How to look after your eyes
Vision care is an important part of overall health and wellbeing. Follow these tips and advice to preserve your eyesight now and in future.
The eyes are important sensory tools that help you find your way in the world, but they can be easily injured, and neglect, lifestyle, eye infections or eye diseases can cause eye problems. There are many things you can do to keep your eyes healthy. Try these simple eye-care tips.
Get your eyes tested regularly
Having an annual eye test is an important part of regular health screenings. Children, especially, should get their eyes tested to ensure that poor vision doesn’t hamper success at school or normal day-to-day activities. At an eye test, eye health is assessed and conditions like cataracts and glaucoma, which can damage the optic nerve, can be detected. Based on the results of your test, you might need to see one of two doctors:
- Ophthalmologist: A medical doctor who specialises in eye care and can perform surgery and treat eye diseases.
- Optometrist: Not necessarily a medical doctor and does not perform surgery. They can detect common conditions, like dry eye, as well as irregularities, and prescribe spectacles and contact lenses. They might refer you to an ophthalmologist.
Eat for eye health
A well-balanced diet that includes plenty of fresh fruit and vegetables can help to keep your eyes healthy. Include omega-3 fatty acids, lutein and zinc, which can help to ward off macular degeneration and cataracts. The following are also good options:
- Greens: spinach and kale
- Fish: salmon, pilchards, sardines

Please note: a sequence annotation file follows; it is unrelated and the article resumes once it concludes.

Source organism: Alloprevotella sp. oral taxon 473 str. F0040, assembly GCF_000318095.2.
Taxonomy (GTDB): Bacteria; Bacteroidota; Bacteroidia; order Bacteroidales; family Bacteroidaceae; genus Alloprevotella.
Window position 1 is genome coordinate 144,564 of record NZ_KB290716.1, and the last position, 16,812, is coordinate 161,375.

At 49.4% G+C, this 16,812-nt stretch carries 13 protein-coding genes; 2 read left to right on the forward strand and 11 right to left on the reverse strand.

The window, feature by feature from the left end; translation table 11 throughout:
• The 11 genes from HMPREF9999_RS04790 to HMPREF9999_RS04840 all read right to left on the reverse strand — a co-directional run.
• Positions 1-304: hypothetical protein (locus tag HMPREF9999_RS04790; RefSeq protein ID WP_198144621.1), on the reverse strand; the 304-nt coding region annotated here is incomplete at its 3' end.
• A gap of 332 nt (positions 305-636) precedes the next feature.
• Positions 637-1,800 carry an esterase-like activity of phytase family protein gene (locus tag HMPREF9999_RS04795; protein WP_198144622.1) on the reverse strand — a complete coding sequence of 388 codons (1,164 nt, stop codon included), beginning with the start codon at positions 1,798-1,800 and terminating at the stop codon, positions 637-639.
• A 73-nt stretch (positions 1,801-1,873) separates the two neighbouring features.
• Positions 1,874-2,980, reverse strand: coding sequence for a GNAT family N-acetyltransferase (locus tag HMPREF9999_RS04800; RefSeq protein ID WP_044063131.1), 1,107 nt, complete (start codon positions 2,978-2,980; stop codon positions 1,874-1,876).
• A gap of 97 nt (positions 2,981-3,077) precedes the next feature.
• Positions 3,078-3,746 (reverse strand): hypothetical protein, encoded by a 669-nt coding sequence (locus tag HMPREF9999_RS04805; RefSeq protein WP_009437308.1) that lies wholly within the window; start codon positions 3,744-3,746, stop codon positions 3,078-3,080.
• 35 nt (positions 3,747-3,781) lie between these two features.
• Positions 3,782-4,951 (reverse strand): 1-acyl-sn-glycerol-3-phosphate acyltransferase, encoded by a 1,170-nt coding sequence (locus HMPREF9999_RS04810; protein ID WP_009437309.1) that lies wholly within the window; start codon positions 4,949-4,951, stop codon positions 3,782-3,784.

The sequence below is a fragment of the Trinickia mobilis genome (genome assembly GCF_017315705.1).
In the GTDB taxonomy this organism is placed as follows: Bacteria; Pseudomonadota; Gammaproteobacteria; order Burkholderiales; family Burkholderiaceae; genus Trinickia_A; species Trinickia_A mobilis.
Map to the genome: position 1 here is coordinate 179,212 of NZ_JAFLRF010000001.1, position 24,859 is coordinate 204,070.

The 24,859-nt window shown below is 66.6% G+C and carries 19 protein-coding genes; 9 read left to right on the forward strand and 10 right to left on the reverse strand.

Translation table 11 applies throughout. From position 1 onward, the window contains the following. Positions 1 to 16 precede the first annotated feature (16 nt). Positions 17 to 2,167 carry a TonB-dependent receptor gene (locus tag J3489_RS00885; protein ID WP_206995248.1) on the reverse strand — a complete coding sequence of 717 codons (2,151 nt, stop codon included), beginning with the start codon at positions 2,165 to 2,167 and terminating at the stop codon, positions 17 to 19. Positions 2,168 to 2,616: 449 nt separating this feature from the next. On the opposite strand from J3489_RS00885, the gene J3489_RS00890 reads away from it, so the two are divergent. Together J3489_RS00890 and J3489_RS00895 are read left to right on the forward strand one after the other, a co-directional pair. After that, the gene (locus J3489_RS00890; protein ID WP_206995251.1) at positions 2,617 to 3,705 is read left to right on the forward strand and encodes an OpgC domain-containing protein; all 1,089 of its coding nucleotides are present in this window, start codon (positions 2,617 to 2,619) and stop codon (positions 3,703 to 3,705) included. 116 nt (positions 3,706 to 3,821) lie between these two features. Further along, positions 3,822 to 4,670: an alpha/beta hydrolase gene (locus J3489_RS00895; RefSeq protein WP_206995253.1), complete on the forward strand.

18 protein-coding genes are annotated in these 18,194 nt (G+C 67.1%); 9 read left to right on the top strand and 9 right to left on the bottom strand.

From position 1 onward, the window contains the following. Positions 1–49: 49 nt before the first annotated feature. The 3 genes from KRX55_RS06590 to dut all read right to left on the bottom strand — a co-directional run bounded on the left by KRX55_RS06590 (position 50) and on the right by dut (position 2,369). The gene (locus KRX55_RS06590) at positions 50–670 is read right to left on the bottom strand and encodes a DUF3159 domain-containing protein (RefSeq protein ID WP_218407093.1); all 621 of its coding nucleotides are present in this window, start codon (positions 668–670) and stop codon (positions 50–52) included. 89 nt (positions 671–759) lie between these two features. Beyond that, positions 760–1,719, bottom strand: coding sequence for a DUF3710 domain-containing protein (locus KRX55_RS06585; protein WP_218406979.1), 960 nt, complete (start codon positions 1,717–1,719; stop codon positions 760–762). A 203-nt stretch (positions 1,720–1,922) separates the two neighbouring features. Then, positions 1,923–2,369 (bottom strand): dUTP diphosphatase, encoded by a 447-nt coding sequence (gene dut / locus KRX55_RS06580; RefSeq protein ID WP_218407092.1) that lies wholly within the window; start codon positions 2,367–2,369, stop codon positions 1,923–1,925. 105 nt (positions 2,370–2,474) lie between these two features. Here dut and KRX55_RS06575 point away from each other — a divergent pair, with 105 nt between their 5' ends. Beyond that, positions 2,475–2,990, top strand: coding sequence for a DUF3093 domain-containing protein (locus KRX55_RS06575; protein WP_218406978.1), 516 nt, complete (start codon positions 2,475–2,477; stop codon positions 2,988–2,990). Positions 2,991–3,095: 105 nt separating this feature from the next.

- Protein: eggs
- Nuts and legumes: walnuts, peanuts, lentils
- Seeds: chia, flax
If you smoke, quit
You might be surprised to learn that tobacco is also associated with poor eye health in addition to cardiovascular disease, cancer and stroke. Two of the key eye diseases associated with smoking are macular degeneration, an eye disease that affects central vision, as well as cataracts. According to the Centers for Disease Control, smokers are twice as likely to develop age-related macular degeneration compared to a non-smoker, and smokers are two to three times more likely to develop cataracts compared to a non-smoker. Quitting will lower your risk.
Protect your eyes
It’s important to protect eyes from the sun with a good pair of sunglasses. The sun’s harmful ultraviolet (UV) rays can penetrate clouds, even on an overcast day, so you’ll want a pair that blocks 100% of UVA and UVB rays. Wraparound sunglasses can protect harmful rays from entering from the side and polarised sunglasses reduce glare. It’s best to wear protective goggles when working with hazardous chemicals, playing sports like hockey or squash, or working with machinery that creates dust or debris.
Limit screen time
According to market-research group Nielsen, American adults spend more than 11 hours per day watching, reading, listening to or simply interacting with media. Just four years ago, it was 9 hours 32 minutes. While extended screen time is a by-product of many people’s current work world, there are ways to find a balance, since it can cause one or all of the following:
- Dry eyes
- Neck, back and shoulder pain
- Blurry vision
To protect your eyes, remember the following:
- Invest in a computer screen protector for eyes to reduce glare.
- Make sure your chair and computer monitor are at the correct level to reduce eyestrain.
- Take regular breaks to rest your eyes.
- Choose the right eyewear and update your prescription regularly.
- Limit screen time – especially when it comes to kids.
The information is shared on condition that readers will make their own determination, including seeking advice from a healthcare professional. E&OE. Life Healthcare Group Ltd does not accept any responsibility for any loss or damage suffered by the reader as a result of the information provided.